Yellow-Tailed Congo Tetra (Alestopetersius caudalis)

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Yellow-Tailed Congo Tetra

Alestopetersius caudalis 01.jpg
Yellow-Tailed Congo Tetra

Alestopetersius caudalis

95 Litres (25 US G.)

6.4-7.6cm (2.5-3 ")




6.5 - 7.8

22 -26 °C (71.6-78.8°F)

10-20 °d

1:2 M:F

Pellet Foods
Flake Foods
Live Foods

8-10 years



Additional names

Yellow-Tailed Congo Tetra, Yellowtail Tetra, Yellowfin Congo Tetra, Yellow Fin Tetra, Blue Congo Tetra

Additional scientific names

Petersius caudalis, Phenacogrammus caudalis, Petersius brumpti, Hemmigrammopetersius brumpti, Phenacogrammus xennurus, Alestopetersius hilgendorfi grandi, Alestopetersius leopoldianus brumpti, Alestopetersius xenurus xenurus, Hemigrammopetersius caudalis, Hemigrammopetersius xenurus, Micralestes grandi, Petersius xenurus, Phenacogrammus leopoldianus brumpti, Phenacogrammus xenurus


Females are smaller than males and do not have the white coloured edges at the fins that males have. Females also lack the black extended middle section of the caudal fin.

Tank compatibility[edit]

A generally peaceful Tetra that does best kept in groups of 6 or more. May nip at other fish so should not kept with slow-moving long finned fish such as Angelfish, and as they themselves have fairly long finnage they should also not be kept with known nippers such as Tiger Barbs.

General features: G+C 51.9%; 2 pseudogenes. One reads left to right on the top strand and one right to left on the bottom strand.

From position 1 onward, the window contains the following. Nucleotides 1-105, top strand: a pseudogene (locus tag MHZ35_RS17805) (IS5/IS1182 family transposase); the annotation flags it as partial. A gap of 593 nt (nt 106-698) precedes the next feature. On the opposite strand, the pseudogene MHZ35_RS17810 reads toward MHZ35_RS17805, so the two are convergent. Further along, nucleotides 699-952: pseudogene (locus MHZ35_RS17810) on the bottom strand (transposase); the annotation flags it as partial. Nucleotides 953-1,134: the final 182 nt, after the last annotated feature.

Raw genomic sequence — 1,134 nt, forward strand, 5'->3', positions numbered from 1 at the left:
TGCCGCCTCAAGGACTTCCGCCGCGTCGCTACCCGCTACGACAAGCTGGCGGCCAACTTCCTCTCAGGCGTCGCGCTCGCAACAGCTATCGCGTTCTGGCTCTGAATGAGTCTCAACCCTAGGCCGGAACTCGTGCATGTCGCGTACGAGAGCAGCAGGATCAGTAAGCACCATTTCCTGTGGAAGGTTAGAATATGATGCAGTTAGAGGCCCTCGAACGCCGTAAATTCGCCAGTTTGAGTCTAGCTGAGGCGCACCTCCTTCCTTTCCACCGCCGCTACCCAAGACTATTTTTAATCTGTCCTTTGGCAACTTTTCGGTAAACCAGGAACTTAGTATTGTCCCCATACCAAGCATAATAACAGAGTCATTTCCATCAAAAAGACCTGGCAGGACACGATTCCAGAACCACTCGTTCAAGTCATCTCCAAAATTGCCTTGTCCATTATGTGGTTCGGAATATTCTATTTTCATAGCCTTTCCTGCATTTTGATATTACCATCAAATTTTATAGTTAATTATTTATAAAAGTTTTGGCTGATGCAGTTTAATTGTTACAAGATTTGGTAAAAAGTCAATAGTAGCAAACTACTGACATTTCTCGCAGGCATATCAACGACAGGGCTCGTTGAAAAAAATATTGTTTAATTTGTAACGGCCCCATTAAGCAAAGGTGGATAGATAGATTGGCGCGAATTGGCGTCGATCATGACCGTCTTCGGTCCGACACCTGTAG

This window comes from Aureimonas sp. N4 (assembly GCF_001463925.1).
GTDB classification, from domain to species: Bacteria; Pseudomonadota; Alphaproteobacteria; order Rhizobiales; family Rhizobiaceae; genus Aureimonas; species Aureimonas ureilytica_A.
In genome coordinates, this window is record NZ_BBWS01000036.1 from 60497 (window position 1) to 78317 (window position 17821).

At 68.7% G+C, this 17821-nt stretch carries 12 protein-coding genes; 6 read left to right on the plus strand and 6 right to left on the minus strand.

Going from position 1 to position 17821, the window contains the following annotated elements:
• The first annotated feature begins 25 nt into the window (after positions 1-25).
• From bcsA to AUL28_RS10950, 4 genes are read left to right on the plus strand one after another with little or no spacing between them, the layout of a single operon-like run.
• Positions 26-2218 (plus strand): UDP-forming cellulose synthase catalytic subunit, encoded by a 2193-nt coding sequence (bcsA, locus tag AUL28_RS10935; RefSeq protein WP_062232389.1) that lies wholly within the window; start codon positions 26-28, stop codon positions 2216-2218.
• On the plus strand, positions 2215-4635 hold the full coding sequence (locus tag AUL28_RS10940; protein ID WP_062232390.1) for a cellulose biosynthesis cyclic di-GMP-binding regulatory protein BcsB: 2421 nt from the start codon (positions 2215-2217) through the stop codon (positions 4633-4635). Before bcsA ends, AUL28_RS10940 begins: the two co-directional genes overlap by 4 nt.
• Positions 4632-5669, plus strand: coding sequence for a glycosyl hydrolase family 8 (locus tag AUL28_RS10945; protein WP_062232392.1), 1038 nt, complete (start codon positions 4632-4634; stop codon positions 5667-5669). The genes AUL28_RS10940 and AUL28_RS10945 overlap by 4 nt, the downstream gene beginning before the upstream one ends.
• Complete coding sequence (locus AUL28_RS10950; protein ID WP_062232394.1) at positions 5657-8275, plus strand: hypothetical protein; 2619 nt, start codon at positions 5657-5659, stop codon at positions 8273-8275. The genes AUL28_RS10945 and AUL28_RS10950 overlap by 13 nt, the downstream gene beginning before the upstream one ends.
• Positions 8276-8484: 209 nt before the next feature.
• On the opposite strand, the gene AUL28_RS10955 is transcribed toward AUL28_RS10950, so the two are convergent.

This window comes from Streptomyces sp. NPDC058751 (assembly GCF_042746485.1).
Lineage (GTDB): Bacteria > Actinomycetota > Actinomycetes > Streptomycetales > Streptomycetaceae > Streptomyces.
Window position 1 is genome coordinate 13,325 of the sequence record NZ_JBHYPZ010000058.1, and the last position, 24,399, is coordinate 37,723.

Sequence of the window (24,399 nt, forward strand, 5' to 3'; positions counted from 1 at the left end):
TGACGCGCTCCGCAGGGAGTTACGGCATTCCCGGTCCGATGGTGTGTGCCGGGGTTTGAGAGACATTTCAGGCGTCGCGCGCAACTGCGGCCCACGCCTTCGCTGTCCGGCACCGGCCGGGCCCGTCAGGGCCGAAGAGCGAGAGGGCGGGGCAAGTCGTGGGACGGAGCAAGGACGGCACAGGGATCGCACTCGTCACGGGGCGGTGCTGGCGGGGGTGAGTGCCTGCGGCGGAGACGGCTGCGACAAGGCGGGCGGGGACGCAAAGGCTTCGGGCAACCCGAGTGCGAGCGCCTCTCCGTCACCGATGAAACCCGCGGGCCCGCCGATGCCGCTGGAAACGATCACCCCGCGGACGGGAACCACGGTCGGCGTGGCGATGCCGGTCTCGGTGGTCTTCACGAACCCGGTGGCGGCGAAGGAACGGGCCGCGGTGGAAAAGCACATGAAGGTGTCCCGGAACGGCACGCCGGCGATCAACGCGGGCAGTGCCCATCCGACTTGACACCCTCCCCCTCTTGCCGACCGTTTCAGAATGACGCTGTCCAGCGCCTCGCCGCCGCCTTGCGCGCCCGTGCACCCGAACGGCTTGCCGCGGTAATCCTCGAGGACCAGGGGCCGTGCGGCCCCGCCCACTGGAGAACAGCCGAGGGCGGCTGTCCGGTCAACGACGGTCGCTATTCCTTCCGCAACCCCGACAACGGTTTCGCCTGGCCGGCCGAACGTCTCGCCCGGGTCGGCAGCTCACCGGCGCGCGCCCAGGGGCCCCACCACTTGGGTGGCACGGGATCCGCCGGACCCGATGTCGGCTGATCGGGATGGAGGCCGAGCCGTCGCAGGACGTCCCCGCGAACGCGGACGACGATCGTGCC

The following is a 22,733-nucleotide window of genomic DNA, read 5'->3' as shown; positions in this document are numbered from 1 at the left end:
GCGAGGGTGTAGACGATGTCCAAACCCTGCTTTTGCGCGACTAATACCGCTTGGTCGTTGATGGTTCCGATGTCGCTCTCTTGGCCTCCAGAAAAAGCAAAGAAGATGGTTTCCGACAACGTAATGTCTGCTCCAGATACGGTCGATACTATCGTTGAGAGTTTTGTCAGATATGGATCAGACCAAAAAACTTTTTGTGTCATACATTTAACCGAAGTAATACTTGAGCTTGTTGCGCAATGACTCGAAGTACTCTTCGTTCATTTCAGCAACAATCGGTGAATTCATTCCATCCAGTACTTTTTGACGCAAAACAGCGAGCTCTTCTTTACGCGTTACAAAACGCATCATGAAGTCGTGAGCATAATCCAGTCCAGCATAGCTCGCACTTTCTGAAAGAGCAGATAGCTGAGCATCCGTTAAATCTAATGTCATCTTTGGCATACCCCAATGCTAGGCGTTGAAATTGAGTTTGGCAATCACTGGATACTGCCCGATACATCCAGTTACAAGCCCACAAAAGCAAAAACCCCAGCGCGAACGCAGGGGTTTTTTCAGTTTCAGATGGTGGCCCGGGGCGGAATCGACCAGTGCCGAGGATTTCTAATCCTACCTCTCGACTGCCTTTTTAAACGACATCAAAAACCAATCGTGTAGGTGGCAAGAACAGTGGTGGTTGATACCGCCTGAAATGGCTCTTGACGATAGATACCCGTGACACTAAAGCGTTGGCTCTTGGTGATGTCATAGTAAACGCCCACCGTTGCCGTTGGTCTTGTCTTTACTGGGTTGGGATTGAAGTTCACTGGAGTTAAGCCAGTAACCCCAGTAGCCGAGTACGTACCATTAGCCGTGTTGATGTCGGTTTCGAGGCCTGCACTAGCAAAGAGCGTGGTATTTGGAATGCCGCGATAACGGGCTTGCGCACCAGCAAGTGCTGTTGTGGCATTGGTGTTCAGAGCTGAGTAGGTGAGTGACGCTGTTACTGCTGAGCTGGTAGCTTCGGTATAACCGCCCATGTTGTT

Will accept most foods including pellet and flake food as well as live/frozen food such as brine shrimp and daphnia.

Feeding regime[edit]

Feed once or twice a day.

Environment specifics[edit]

Prefers a densely planted tank with some open swimming space. The tank should stay in a quiet environment and the fish appreciate hiding places.


The A. caudalis is an active shoaling fish. They are skittish fish, and are shy and easily disturbed by movements outside the aquarium.


An exceptionally attractive Tetra with a similar body shape to the more commonly seen Congo Tetra. Their body is pale but exhibits iridescence under the right lighting conditions. The dorsal part can show blue reflections while the sides of the body reflect light with hues of yellow and silver. Their caudal fin is elongated and striking yellow in colour giving them their common name. All other fins are translucent with luminous blue-white edging.


External links[edit]